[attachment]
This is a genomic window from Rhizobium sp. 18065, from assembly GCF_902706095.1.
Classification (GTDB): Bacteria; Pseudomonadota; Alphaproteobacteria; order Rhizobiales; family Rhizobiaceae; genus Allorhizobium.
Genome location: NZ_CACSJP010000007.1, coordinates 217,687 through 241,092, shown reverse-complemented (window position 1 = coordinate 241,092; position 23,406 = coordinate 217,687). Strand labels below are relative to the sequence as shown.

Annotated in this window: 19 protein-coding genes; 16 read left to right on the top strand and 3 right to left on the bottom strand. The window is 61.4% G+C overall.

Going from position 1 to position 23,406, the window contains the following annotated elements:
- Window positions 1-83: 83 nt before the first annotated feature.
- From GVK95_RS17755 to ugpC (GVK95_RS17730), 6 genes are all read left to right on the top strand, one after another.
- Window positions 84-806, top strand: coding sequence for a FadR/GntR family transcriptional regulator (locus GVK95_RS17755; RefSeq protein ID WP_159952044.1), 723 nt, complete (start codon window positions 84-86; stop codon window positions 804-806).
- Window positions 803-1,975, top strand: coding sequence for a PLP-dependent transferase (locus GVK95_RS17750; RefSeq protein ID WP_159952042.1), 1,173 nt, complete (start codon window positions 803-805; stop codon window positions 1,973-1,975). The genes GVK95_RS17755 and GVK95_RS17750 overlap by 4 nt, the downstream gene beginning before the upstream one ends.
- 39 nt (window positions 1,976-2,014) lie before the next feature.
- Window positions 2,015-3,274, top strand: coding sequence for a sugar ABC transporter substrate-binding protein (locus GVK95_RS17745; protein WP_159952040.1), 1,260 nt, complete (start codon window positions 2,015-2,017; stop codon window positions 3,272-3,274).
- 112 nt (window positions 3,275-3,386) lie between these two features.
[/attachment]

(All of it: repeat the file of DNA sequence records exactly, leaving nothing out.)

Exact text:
This is a genomic window from Rhizobium sp. 18065, from assembly GCF_902706095.1.
Classification (GTDB): Bacteria; Pseudomonadota; Alphaproteobacteria; order Rhizobiales; family Rhizobiaceae; genus Allorhizobium.
Genome location: NZ_CACSJP010000007.1, coordinates 217,687 through 241,092, shown reverse-complemented (window position 1 = coordinate 241,092; position 23,406 = coordinate 217,687). Strand labels below are relative to the sequence as shown.

Annotated in this window: 19 protein-coding genes; 16 read left to right on the top strand and 3 right to left on the bottom strand. The window is 61.4% G+C overall.

Going from position 1 to position 23,406, the window contains the following annotated elements:
- Window positions 1-83: 83 nt before the first annotated feature.
- From GVK95_RS17755 to ugpC (GVK95_RS17730), 6 genes are all read left to right on the top strand, one after another.
- Window positions 84-806, top strand: coding sequence for a FadR/GntR family transcriptional regulator (locus GVK95_RS17755; RefSeq protein ID WP_159952044.1), 723 nt, complete (start codon window positions 84-86; stop codon window positions 804-806).
- Window positions 803-1,975, top strand: coding sequence for a PLP-dependent transferase (locus GVK95_RS17750; RefSeq protein ID WP_159952042.1), 1,173 nt, complete (start codon window positions 803-805; stop codon window positions 1,973-1,975). The genes GVK95_RS17755 and GVK95_RS17750 overlap by 4 nt, the downstream gene beginning before the upstream one ends.
- 39 nt (window positions 1,976-2,014) lie before the next feature.
- Window positions 2,015-3,274, top strand: coding sequence for a sugar ABC transporter substrate-binding protein (locus GVK95_RS17745; protein WP_159952040.1), 1,260 nt, complete (start codon window positions 2,015-2,017; stop codon window positions 3,272-3,274).
- 112 nt (window positions 3,275-3,386) lie between these two features.